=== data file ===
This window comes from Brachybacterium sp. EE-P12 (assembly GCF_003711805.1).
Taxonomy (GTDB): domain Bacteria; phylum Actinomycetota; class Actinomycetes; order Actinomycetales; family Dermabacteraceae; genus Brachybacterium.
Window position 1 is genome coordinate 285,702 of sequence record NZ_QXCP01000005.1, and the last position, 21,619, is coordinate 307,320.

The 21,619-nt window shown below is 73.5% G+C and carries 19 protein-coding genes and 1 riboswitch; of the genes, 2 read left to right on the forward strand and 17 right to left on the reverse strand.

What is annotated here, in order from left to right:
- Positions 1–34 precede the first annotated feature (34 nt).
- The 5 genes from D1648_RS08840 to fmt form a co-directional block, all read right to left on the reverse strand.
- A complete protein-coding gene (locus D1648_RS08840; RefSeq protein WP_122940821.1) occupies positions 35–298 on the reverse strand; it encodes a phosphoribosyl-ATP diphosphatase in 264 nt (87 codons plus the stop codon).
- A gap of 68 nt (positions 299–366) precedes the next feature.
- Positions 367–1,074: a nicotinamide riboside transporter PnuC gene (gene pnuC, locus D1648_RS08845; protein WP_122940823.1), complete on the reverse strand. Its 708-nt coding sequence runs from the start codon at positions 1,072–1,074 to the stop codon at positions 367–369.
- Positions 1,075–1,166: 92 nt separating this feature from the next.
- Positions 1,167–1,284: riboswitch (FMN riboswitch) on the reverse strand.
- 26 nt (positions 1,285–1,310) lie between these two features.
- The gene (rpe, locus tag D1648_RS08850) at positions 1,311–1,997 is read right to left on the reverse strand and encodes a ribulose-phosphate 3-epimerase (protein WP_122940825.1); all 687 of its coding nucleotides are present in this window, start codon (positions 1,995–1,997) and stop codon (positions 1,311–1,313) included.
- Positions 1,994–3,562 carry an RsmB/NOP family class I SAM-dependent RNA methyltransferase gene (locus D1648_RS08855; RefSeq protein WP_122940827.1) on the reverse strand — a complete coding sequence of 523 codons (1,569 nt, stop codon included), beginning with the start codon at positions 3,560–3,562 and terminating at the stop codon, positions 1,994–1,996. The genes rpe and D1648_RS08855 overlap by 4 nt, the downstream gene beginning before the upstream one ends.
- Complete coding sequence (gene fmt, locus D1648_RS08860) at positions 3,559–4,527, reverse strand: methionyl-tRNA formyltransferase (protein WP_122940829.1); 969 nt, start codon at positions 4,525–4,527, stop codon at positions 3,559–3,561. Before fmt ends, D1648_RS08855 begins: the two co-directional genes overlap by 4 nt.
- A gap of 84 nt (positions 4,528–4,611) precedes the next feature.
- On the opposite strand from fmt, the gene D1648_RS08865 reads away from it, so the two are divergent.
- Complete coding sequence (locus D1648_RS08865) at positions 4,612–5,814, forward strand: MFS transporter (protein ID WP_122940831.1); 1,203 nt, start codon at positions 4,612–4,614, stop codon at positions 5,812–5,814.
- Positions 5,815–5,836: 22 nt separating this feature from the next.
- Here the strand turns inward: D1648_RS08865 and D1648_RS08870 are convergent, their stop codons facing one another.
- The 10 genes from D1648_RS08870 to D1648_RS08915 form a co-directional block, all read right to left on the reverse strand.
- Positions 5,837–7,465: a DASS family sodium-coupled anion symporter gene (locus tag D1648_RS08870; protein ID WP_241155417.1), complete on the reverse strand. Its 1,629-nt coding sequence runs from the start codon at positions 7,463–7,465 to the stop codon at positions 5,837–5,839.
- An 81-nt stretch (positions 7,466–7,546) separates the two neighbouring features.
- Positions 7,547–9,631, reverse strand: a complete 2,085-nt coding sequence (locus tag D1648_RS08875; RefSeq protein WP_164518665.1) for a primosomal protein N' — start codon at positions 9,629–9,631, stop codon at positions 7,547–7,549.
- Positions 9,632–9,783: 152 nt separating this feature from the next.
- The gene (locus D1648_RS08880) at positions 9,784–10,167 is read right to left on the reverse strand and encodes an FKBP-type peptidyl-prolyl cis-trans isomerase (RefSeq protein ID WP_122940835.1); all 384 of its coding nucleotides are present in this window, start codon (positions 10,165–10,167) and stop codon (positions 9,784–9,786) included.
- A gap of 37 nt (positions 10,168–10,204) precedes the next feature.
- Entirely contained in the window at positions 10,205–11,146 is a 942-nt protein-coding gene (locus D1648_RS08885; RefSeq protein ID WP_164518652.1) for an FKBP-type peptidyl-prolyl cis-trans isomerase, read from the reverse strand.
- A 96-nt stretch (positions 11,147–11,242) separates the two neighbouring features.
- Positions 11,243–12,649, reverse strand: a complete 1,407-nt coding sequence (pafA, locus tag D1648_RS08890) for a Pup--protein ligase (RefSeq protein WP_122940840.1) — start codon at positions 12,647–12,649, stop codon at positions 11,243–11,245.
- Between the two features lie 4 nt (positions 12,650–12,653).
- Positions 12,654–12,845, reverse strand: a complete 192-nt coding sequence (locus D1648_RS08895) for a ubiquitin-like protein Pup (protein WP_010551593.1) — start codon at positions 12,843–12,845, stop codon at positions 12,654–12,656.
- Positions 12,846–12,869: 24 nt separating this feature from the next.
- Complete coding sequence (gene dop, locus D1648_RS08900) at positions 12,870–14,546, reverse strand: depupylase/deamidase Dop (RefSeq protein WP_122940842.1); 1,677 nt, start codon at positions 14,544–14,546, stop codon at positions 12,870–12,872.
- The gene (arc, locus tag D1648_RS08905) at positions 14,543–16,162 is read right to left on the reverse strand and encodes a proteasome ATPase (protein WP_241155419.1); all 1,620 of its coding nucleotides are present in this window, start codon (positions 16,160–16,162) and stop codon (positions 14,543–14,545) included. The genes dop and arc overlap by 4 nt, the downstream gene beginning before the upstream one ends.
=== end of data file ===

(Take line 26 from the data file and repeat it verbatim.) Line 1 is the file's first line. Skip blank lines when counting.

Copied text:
- Positions 9,632–9,783: 152 nt separating this feature from the next.